Today's Liberal News

Marissa Higgins

Utah school district removes more than 50 books from public school libraries, thanks to new law

As Daily Kos has continued to cover, Republicans are going after books. Attempts to ban books are so outrageous, that they sound like satire, but they’re sadly extremely real, and so are the ramifications of young people (and adults) losing access to stories by and about marginalized people. As covered by the Salt Lake Tribune, more than fifty books by several dozen authors are set to be removed from public school libraries in the biggest school district in Utah.

This skydiving video is all we could talk about today, so we had to share it with you

If there’s one thing social media is good for, it’s recirculating events that have slightly faded from collective memory—or simply happened before viewers were around to see them. While this phenomenon can sometimes (unfortunately) mean folks are spreading misinformation by presenting photos or videos as though they’re current events, other times it’s just a way for people to react to and bond over moments that were, well, viral-worthy.

Josh Hawley tries to mock law professor on abortion—she teaches him a lesson in under two minutes

During a Senate Judiciary Committee meeting on abortion access and the law, Republican Sen. Josh Hawley of Missouri attempted to derail the otherwise incredibly important conversation by trying to trip up expert Khiara Bridges. Bridges, a law professor at the University of California-Berkeley, had used inclusive language when referring to people who seek abortions. And Hawley couldn’t handle it.

For the love of books

Writing about a love of reading can feel like preaching to the choir. After all, most people who sit down to read such a thing (probably) like reading enough as a baseline to bother … Well, reading. But I still feel there is no solace quite like a book. It feels trite to say we’re in difficult times, but again, it feels true to say that books have been helping me keep a sense of stability and relief while so many of us are under so much stress.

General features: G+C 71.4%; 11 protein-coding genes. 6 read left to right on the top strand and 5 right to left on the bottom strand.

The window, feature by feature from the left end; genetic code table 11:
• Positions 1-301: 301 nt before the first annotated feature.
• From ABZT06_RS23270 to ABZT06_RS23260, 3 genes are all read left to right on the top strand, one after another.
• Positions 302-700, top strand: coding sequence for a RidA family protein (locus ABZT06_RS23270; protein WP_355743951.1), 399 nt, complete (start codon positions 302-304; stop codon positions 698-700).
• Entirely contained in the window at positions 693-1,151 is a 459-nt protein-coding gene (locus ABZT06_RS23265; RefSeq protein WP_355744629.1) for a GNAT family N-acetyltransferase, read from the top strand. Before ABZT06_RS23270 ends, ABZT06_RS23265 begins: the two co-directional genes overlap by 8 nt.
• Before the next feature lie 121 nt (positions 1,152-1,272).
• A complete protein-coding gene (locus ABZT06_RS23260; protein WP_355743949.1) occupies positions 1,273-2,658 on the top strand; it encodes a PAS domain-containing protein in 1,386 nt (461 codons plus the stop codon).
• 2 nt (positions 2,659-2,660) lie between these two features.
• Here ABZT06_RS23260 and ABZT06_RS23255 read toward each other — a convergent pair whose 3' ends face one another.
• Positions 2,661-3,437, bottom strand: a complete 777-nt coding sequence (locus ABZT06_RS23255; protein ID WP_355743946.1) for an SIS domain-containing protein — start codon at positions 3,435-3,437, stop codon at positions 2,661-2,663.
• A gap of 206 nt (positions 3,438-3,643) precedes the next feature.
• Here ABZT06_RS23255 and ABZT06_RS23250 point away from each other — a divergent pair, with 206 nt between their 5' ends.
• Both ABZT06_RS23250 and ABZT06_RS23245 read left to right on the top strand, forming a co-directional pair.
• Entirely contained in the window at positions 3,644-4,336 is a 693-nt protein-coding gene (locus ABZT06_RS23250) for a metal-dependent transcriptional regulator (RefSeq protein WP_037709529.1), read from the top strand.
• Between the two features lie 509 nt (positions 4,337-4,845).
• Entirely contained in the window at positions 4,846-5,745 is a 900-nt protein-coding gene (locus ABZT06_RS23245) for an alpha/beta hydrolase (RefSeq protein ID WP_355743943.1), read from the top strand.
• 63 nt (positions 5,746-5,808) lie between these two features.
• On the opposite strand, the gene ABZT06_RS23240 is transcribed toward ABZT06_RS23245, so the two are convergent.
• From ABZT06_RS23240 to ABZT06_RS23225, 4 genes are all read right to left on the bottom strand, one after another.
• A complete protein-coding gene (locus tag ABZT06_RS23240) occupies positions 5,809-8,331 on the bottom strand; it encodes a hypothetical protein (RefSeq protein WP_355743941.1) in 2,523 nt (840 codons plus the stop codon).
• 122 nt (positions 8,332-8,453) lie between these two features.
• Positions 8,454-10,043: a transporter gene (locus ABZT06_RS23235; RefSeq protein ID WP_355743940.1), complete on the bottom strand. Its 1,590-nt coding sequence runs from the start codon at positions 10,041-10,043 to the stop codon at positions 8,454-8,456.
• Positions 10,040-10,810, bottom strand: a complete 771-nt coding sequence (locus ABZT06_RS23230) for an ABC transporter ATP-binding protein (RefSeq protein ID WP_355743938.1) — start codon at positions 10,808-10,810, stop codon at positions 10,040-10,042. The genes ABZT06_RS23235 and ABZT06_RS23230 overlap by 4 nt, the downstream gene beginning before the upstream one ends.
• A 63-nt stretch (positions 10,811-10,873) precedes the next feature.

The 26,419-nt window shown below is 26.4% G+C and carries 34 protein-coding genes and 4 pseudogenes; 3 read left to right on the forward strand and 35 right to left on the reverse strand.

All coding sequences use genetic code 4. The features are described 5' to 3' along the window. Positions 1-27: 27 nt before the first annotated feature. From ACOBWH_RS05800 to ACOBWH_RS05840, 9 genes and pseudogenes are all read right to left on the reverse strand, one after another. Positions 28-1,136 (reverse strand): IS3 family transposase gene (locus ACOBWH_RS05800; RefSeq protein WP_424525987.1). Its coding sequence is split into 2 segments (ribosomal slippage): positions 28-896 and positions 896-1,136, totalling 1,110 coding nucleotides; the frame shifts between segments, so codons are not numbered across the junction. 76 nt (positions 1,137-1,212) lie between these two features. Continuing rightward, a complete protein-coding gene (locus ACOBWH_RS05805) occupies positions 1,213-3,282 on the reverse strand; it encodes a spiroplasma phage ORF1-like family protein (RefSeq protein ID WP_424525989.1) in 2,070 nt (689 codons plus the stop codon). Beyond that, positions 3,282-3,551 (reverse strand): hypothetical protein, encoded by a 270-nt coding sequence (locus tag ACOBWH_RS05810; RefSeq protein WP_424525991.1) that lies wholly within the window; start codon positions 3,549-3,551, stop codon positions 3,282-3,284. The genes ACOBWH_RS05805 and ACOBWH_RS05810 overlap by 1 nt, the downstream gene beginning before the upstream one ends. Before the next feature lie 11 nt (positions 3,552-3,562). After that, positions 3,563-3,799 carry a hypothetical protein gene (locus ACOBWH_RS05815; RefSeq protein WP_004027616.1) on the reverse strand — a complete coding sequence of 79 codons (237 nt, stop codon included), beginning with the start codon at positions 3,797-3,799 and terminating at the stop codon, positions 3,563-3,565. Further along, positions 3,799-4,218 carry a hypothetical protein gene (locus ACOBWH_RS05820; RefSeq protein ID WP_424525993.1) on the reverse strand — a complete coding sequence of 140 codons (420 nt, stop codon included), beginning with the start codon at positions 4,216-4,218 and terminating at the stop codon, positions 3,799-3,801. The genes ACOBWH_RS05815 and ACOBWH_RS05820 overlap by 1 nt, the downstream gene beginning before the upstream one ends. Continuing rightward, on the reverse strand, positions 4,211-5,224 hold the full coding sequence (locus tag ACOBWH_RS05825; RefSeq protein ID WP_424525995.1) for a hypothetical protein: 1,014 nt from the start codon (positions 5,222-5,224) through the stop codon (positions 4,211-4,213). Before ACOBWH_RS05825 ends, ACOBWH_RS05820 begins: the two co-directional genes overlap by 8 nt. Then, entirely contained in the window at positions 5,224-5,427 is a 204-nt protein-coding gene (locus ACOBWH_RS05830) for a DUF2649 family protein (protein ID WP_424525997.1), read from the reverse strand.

My journey to getting a book deal

So much about making a career as a writer is opaque and exclusionary. There’s also a lot that, frankly, simply depends on your specific situation. It’s hard to give advice that will work for everyone, much less most people.

Along with inflation and supply chain issues, parents and schools now need to worry about lunches

Here in the United States, we have a truly unwieldy number of issues to tackle at any given time, especially if you’re not a white, cisgender, heterosexual, able-bodied person. Those people face real issues and barriers, too, of course, but marginalized folks face all of those and then some. Extra sadly but not surprisingly, low-income youth in the nation also face barriers, including access to school lunch.

One way to keep books by and about LGBTQ people on the shelves? Hide them from the GOP

We’re still trying to survive the COVID-19 pandemic, gun violence and police brutality continue to endanger everyone (especially people of color and Black men in particular), and Republicans are gearing up for the midterm elections by … banning books. Ah yes, the Republican way: distract and enrage. 

As Daily Kos has covered at length, we know conservatives are trying to attack marginalized folks on all fronts.

Republicans hate George M. Johnson’s memoir ‘All Boys Aren’t Blue.’ Johnson saw the book bans coming

Republicans at all levels of government have made book bans a recent rallying cry. Under the guise of fighting critical race theory (CRT), conservatives have lit hysteria under their voting base by convincing them that “inappropriate” books are going to invade their child’s brain. In reality, these books are more often than not by or about LGBTQ+ and/or people of color, with a handful of white, cisgender, heterosexual writers thrown in too.

High school association now requires youth to compete on sports teams that match birth certificate

Thanks to Republican hate and queerphobia, trans youth are already suffering. As Daily Kos has covered, trans and nonbinary youth are uniquely ill-protected when it comes to basic rights and dignities, including everyday things like having access to bathrooms that align with their gender identity. We’ve also seen efforts to ban already difficult to access safe, age-appropriate, gender-affirming health care.

Openly queer teacher fired after allowing students to paint LGBTQ flags in art class